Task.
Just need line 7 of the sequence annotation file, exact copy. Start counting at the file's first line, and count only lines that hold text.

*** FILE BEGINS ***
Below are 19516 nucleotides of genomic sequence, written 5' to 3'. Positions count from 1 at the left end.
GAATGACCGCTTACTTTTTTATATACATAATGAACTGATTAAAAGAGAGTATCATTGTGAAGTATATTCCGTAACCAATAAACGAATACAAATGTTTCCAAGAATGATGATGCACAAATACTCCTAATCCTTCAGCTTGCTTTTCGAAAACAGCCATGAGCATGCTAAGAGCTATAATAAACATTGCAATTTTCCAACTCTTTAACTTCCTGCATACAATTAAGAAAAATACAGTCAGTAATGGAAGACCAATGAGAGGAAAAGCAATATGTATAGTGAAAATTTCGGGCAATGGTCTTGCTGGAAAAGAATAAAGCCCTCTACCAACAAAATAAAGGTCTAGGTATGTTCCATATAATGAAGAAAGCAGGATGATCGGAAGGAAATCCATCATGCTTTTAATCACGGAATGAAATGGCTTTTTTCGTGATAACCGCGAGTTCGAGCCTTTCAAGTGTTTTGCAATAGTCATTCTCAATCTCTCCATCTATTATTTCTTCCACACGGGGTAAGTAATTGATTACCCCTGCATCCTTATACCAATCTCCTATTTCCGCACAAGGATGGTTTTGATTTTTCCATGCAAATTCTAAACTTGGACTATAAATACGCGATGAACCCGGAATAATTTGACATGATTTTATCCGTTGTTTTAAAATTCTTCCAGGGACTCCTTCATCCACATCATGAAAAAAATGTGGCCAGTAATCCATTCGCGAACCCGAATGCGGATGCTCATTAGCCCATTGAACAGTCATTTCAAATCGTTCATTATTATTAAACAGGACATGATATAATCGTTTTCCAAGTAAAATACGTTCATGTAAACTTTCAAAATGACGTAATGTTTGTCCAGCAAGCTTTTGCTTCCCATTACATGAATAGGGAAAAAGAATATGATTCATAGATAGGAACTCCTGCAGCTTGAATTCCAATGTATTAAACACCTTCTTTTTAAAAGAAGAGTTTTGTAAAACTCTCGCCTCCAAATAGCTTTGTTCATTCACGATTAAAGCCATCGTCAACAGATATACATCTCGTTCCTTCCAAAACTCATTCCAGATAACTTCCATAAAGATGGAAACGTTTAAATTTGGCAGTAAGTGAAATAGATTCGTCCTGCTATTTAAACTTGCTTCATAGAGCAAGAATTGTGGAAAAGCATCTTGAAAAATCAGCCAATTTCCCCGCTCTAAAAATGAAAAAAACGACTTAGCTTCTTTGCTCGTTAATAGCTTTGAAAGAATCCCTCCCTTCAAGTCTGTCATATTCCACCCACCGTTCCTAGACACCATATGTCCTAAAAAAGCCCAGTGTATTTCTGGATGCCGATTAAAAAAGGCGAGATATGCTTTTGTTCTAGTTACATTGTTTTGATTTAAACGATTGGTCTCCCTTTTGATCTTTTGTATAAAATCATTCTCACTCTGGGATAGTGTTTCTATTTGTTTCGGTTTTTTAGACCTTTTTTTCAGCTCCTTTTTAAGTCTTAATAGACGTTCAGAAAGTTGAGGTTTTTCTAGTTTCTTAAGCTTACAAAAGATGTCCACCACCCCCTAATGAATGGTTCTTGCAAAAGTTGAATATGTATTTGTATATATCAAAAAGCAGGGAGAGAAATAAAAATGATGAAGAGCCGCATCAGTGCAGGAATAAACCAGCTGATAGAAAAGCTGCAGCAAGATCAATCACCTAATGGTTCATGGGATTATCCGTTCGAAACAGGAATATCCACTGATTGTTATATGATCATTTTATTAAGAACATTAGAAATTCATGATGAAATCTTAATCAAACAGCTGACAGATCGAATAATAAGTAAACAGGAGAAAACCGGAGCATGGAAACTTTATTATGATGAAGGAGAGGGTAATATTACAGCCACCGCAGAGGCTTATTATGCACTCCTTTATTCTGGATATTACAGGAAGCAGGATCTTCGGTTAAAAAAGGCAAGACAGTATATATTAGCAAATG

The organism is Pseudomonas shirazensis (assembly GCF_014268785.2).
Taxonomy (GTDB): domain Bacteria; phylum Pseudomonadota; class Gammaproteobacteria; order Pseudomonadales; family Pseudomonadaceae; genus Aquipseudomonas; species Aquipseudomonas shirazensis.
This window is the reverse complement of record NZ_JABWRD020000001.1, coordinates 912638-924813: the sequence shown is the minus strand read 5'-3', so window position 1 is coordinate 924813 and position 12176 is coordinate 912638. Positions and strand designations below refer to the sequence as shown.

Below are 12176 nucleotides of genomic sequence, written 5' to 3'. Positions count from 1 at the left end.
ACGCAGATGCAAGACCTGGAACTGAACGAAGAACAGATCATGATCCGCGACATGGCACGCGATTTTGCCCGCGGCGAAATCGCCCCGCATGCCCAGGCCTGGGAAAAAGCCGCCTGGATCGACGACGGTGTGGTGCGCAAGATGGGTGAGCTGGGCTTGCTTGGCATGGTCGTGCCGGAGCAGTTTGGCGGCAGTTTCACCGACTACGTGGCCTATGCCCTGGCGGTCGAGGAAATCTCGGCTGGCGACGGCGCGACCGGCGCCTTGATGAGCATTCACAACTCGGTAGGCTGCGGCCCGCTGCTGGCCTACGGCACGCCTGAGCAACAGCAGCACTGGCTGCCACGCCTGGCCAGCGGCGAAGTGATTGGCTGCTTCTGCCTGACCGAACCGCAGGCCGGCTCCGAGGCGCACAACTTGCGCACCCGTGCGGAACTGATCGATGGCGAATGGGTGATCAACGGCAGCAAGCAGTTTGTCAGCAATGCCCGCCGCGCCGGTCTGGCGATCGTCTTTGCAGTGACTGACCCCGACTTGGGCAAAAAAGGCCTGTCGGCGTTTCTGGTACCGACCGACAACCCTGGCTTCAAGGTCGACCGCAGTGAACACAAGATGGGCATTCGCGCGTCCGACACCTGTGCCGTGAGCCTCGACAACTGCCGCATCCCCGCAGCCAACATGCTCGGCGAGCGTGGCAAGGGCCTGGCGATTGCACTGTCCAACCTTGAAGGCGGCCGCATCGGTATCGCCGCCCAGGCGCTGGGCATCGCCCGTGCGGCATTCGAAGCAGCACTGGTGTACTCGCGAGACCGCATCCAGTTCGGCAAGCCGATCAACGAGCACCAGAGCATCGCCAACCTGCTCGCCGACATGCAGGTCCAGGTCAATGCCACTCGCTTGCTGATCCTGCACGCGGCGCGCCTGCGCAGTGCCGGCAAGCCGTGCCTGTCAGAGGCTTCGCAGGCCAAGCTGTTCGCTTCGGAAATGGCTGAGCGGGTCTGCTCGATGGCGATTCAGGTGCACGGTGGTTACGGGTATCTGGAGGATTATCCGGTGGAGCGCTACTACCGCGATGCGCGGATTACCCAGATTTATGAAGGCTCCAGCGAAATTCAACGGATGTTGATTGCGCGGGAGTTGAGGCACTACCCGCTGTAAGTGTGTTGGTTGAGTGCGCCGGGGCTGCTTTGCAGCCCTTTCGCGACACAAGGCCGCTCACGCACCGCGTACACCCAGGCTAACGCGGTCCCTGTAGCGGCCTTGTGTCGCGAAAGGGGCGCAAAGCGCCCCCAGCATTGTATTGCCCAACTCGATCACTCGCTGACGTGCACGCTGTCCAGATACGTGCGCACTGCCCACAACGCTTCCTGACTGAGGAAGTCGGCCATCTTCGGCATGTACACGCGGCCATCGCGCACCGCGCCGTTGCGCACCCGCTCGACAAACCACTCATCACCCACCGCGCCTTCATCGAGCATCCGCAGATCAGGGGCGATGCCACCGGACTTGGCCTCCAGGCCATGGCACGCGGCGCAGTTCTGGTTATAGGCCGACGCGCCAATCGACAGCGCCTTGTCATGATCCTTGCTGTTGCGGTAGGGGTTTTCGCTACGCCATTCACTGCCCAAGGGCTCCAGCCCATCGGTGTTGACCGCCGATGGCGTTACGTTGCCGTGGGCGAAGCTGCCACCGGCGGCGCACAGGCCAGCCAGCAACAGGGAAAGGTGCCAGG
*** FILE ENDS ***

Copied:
ACGCAGATGCAAGACCTGGAACTGAACGAAGAACAGATCATGATCCGCGACATGGCACGCGATTTTGCCCGCGGCGAAATCGCCCCGCATGCCCAGGCCTGGGAAAAAGCCGCCTGGATCGACGACGGTGTGGTGCGCAAGATGGGTGAGCTGGGCTTGCTTGGCATGGTCGTGCCGGAGCAGTTTGGCGGCAGTTTCACCGACTACGTGGCCTATGCCCTGGCGGTCGAGGAAATCTCGGCTGGCGACGGCGCGACCGGCGCCTTGATGAGCATTCACAACTCGGTAGGCTGCGGCCCGCTGCTGGCCTACGGCACGCCTGAGCAACAGCAGCACTGGCTGCCACGCCTGGCCAGCGGCGAAGTGATTGGCTGCTTCTGCCTGACCGAACCGCAGGCCGGCTCCGAGGCGCACAACTTGCGCACCCGTGCGGAACTGATCGATGGCGAATGGGTGATCAACGGCAGCAAGCAGTTTGTCAGCAATGCCCGCCGCGCCGGTCTGGCGATCGTCTTTGCAGTGACTGACCCCGACTTGGGCAAAAAAGGCCTGTCGGCGTTTCTGGTACCGACCGACAACCCTGGCTTCAAGGTCGACCGCAGTGAACACAAGATGGGCATTCGCGCGTCCGACACCTGTGCCGTGAGCCTCGACAACTGCCGCATCCCCGCAGCCAACATGCTCGGCGAGCGTGGCAAGGGCCTGGCGATTGCACTGTCCAACCTTGAAGGCGGCCGCATCGGTATCGCCGCCCAGGCGCTGGGCATCGCCCGTGCGGCATTCGAAGCAGCACTGGTGTACTCGCGAGACCGCATCCAGTTCGGCAAGCCGATCAACGAGCACCAGAGCATCGCCAACCTGCTCGCCGACATGCAGGTCCAGGTCAATGCCACTCGCTTGCTGATCCTGCACGCGGCGCGCCTGCGCAGTGCCGGCAAGCCGTGCCTGTCAGAGGCTTCGCAGGCCAAGCTGTTCGCTTCGGAAATGGCTGAGCGGGTCTGCTCGATGGCGATTCAGGTGCACGGTGGTTACGGGTATCTGGAGGATTATCCGGTGGAGCGCTACTACCGCGATGCGCGGATTACCCAGATTTATGAAGGCTCCAGCGAAATTCAACGGATGTTGATTGCGCGGGAGTTGAGGCACTACCCGCTGTAAGTGTGTTGGTTGAGTGCGCCGGGGCTGCTTTGCAGCCCTTTCGCGACACAAGGCCGCTCACGCACCGCGTACACCCAGGCTAACGCGGTCCCTGTAGCGGCCTTGTGTCGCGAAAGGGGCGCAAAGCGCCCCCAGCATTGTATTGCCCAACTCGATCACTCGCTGACGTGCACGCTGTCCAGATACGTGCGCACTGCCCACAACGCTTCCTGACTGAGGAAGTCGGCCATCTTCGGCATGTACACGCGGCCATCGCGCACCGCGCCGTTGCGCACCCGCTCGACAAACCACTCATCACCCACCGCGCCTTCATCGAGCATCCGCAGATCAGGGGCGATGCCACCGGACTTGGCCTCCAGGCCATGGCACGCGGCGCAGTTCTGGTTATAGGCCGACGCGCCAATCGACAGCGCCTTGTCATGATCCTTGCTGTTGCGGTAGGGGTTTTCGCTACGCCATTCACTGCCCAAGGGCTCCAGCCCATCGGTGTTGACCGCCGATGGCGTTACGTTGCCGTGGGCGAAGCTGCCACCGGCGGCGCACAGGCCAGCCAGCAACAGGGAAAGGTGCCAGG